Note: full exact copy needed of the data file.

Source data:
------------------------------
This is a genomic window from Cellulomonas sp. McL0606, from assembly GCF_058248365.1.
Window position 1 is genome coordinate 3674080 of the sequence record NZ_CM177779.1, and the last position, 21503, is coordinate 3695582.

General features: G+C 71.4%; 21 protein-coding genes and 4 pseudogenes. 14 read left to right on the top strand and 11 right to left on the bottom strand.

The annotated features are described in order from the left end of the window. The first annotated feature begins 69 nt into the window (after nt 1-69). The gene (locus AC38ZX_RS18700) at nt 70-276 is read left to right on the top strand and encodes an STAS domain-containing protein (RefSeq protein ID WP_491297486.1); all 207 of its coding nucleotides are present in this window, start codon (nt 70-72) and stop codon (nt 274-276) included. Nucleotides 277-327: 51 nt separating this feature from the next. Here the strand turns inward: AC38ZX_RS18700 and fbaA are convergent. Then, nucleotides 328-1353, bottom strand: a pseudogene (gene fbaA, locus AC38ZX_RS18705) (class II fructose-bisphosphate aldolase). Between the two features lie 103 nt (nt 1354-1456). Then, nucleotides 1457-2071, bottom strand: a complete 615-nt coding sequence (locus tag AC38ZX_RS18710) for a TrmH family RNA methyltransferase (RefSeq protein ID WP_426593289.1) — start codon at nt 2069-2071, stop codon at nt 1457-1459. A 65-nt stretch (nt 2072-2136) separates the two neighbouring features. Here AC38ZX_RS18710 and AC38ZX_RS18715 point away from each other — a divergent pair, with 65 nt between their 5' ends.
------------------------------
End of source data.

This is a genomic window from Cellulomonas sp. McL0606, from assembly GCF_058248365.1.
Window position 1 is genome coordinate 3674080 of the sequence record NZ_CM177779.1, and the last position, 21503, is coordinate 3695582.

General features: G+C 71.4%; 21 protein-coding genes and 4 pseudogenes. 14 read left to right on the top strand and 11 right to left on the bottom strand.

The annotated features are described in order from the left end of the window. The first annotated feature begins 69 nt into the window (after nt 1-69). The gene (locus AC38ZX_RS18700) at nt 70-276 is read left to right on the top strand and encodes an STAS domain-containing protein (RefSeq protein ID WP_491297486.1); all 207 of its coding nucleotides are present in this window, start codon (nt 70-72) and stop codon (nt 274-276) included. Nucleotides 277-327: 51 nt separating this feature from the next. Here the strand turns inward: AC38ZX_RS18700 and fbaA are convergent. Then, nucleotides 328-1353, bottom strand: a pseudogene (gene fbaA, locus AC38ZX_RS18705) (class II fructose-bisphosphate aldolase). Between the two features lie 103 nt (nt 1354-1456). Then, nucleotides 1457-2071, bottom strand: a complete 615-nt coding sequence (locus tag AC38ZX_RS18710) for a TrmH family RNA methyltransferase (RefSeq protein ID WP_426593289.1) — start codon at nt 2069-2071, stop codon at nt 1457-1459. A 65-nt stretch (nt 2072-2136) separates the two neighbouring features. Here AC38ZX_RS18710 and AC38ZX_RS18715 point away from each other — a divergent pair, with 65 nt between their 5' ends.